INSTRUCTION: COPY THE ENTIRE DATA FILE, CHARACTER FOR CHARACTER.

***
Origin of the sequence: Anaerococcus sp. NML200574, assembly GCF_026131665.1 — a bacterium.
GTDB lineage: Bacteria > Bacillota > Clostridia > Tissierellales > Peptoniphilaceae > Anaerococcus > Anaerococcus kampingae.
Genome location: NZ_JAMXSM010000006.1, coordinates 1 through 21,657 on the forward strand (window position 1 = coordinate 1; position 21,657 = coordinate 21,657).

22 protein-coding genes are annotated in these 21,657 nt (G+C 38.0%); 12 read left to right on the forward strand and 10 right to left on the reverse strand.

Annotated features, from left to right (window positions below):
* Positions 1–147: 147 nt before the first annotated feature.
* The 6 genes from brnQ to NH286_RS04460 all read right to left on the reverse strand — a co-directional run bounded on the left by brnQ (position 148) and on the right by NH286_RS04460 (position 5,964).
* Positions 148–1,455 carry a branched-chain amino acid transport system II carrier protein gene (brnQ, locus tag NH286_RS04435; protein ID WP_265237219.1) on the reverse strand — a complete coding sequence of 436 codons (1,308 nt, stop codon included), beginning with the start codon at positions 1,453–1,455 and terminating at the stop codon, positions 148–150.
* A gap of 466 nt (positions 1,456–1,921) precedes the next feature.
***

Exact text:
Origin of the sequence: Anaerococcus sp. NML200574, assembly GCF_026131665.1 — a bacterium.
GTDB lineage: Bacteria > Bacillota > Clostridia > Tissierellales > Peptoniphilaceae > Anaerococcus > Anaerococcus kampingae.
Genome location: NZ_JAMXSM010000006.1, coordinates 1 through 21,657 on the forward strand (window position 1 = coordinate 1; position 21,657 = coordinate 21,657).

22 protein-coding genes are annotated in these 21,657 nt (G+C 38.0%); 12 read left to right on the forward strand and 10 right to left on the reverse strand.

Annotated features, from left to right (window positions below):
* Positions 1–147: 147 nt before the first annotated feature.
* The 6 genes from brnQ to NH286_RS04460 all read right to left on the reverse strand — a co-directional run bounded on the left by brnQ (position 148) and on the right by NH286_RS04460 (position 5,964).
* Positions 148–1,455 carry a branched-chain amino acid transport system II carrier protein gene (brnQ, locus tag NH286_RS04435; protein ID WP_265237219.1) on the reverse strand — a complete coding sequence of 436 codons (1,308 nt, stop codon included), beginning with the start codon at positions 1,453–1,455 and terminating at the stop codon, positions 148–150.
* A gap of 466 nt (positions 1,456–1,921) precedes the next feature.